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Class of 2012-2013

The students' blogs have been transferred to 8th grade.


teacher: Rye 8th Team

Blog Entries

A Few Days in the Life of A Celtic Soldier

I, Amon Driscol, looked down at my feet, my new leather shoes were supposed to protect my feet from getting hurt, but instead caused the soles of my feet pain and aching. I felt the familiar voice of my Celtic Army leader whispering quietly in my ear.

“Use your weapons for slashing and cutting off the heads of those Romans,” he explained bitterly, “and use your long, iron-headed, spear to stab them. They must be destroyed.” I glanced toward the other men in our army, to see if they'd heard anything, but no one had seemed to notice. I trudged on, looking around at my surroundings. You see, my army of Celtic men is invading a Roman city a mere 50 miles north of our village. The remembrance of my beautiful village brought sweet memories to my mind. I missed my two-floored house, the smell of my wife's cooking wafting throughout the rooms. I even missed the workshops, where I as a blacksmith worked long shifts. But I was in a different place now, almost at the unfamiliar Roman Fort, lurking just several miles ahead.

"Glance to my right, spin my head to the left, turn around, look forward again. If any Romans in sight, throw spear. If any Romans near, slash with weapons." The fearful command repeated in my head as I headed toward the Fort. Fear came all over me, shaking me up inside. I kept on reaching up above my head, checking to make sure my metal and leather helmet was on tight. Even though we only wear them to make ourselves seem taller and fiercer, I still feel safer knowing it's ever so slightly protecting my head. Closer and closer we approached the Fort, my mind racing with excitement and fear. As I looked around at the roman fort, I saw how beautiful it truly was, did I really have to destroy it? I knew I had to. My army leader took us into one of the baths searching for some Romans to surprise attack, but no one was there. Oh, the baths were so beautiful! They had under-the-floor furnaces for heating the baths, and they were made of stone! I immediately became jealous of the Romans and their architect. Next we went to the Head quarters, but the officers of the legion who worked there must have seen us coming. All of a sudden I felt this tremendous pain in my left shoulder. I whipped my head around to see a Roman gladius, or sword, sticking out of my shoulder. A rush of pain spread throughout my body, causing me to fall to the ground. I caught one last glimpse of my army leader being stabbed right in the stomach, then collapsing to the ground in agony.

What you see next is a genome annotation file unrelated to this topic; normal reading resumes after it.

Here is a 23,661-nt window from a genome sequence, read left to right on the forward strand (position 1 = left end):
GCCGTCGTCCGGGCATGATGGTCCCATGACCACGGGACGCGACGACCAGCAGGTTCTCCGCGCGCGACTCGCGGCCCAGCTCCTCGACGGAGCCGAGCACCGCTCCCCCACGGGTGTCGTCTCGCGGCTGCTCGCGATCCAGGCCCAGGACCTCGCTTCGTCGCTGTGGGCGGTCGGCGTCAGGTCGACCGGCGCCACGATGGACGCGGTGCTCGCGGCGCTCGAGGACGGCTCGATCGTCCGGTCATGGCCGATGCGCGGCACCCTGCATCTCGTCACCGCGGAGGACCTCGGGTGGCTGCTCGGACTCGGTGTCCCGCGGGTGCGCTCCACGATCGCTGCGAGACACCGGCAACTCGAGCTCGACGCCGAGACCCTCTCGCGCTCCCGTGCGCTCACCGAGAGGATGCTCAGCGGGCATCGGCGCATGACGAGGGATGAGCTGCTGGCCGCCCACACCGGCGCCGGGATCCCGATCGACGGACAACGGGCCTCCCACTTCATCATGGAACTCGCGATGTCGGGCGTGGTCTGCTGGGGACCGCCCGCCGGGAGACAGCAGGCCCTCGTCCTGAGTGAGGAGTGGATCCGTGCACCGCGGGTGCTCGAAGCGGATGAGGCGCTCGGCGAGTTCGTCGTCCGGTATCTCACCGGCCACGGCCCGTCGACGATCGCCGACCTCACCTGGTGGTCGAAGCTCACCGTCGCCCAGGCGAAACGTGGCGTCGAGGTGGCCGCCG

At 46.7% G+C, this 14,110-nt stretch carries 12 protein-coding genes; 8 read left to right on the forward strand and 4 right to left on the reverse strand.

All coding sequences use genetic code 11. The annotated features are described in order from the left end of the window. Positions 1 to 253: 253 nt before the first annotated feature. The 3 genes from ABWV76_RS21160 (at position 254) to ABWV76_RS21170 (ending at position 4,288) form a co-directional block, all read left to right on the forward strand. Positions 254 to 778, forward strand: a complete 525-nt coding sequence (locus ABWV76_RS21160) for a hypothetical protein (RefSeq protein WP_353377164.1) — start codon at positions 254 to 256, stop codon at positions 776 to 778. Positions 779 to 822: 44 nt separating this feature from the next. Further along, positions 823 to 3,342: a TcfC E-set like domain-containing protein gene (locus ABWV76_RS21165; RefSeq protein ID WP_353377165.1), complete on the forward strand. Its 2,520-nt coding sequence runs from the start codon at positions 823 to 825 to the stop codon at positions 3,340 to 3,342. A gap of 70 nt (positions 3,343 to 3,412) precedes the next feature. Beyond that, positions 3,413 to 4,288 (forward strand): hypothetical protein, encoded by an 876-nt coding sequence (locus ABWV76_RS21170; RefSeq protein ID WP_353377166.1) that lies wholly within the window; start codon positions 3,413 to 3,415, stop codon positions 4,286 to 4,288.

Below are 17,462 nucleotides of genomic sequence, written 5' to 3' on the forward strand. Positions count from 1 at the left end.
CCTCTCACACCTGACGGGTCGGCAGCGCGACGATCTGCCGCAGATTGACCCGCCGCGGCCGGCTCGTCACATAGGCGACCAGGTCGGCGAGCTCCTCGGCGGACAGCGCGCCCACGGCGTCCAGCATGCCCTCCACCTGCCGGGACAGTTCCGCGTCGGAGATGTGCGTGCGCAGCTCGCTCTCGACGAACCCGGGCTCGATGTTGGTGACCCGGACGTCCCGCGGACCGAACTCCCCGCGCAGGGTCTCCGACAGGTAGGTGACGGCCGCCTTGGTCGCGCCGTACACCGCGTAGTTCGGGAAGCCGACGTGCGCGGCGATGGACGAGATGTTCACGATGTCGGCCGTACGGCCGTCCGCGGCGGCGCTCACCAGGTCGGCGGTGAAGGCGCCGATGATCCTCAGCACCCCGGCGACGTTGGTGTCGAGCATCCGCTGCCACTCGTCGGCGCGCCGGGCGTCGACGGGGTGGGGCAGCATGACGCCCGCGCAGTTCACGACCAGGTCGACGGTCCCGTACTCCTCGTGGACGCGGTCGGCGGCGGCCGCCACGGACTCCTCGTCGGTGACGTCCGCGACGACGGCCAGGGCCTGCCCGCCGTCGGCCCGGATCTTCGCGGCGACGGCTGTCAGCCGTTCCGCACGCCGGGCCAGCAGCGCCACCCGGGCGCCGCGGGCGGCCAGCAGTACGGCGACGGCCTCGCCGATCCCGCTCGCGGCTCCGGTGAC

"Take him to the Commander's quarters. Our leader will know what to do with him. Maybe he'll make him a servant!" A Roman soldier told another soldier. I checked my shoulder to see if anything had been severely damaged. But the gladius had been removed. I lifted up my head to take a look around. I saw the barracks where the men slept to my right, and the workshops where the skilled craftsmen worked to my left. The head quarters were directly in front of me, so the Commander's quarters must have been coming up soon. I surely do not want to have to work for the Roman leader in his quarters, but if I want to survive and have any chance to see my family again, I just might have to. As we approached the Commander's quarters I saw the bloody remains of the Celtic soldiers battle. Many questions ran through my mind as we came nearer to my doom. Was I the only Celtic to survive? What if the leader had me killed? What was I going to have to do? I was so scared I thought I'd have a panic attack right here, in front of two Romans holding on to my hands and feet. We arrived at our destination, and the Romans brought me up to where the leader slept. I'd never realized it, but the Commander's quarters were so amazing! It had its own kitchens, baths, and underground heating! Up more steps we reached the bedroom.

"What is this?" Asked the annoyed Roman leader. "For the last time men, I don't need anymore servants! Let him go back to his Celtic Village." As I left the beautiful Roman Fort, I saw a dead Roman soldier lying on the ground of the battle sight. I could't help but notice that every single piece of his uniform was intact. And I was tired of wearing the scratchy woollen tunics and clothing. Plus, my torc made of copper and bronze was getting a bit too tight. I decided to take the Roman's shield which would protect my whole body, his cassis, or helmet, which really protected his head., and his dagger which would be very useful if I lost my sword in battle. I'm sure he wouldn't have minded.

As I trudge along the empty forest, alone and afraid, the painful memory of my leader being stabbed with a Roman dagger runs through my brain. A familiar chill makes its way down my spine. After three days of traveling along in the woods without food, I round the corner and approach my village. I feel so proud knowing I've tried to protect my Celtic Village, even though I didn't win, I am still proud.
Article posted March 4, 2010 at 09:23 AM • comment • Reads 120 • Return to Blog List
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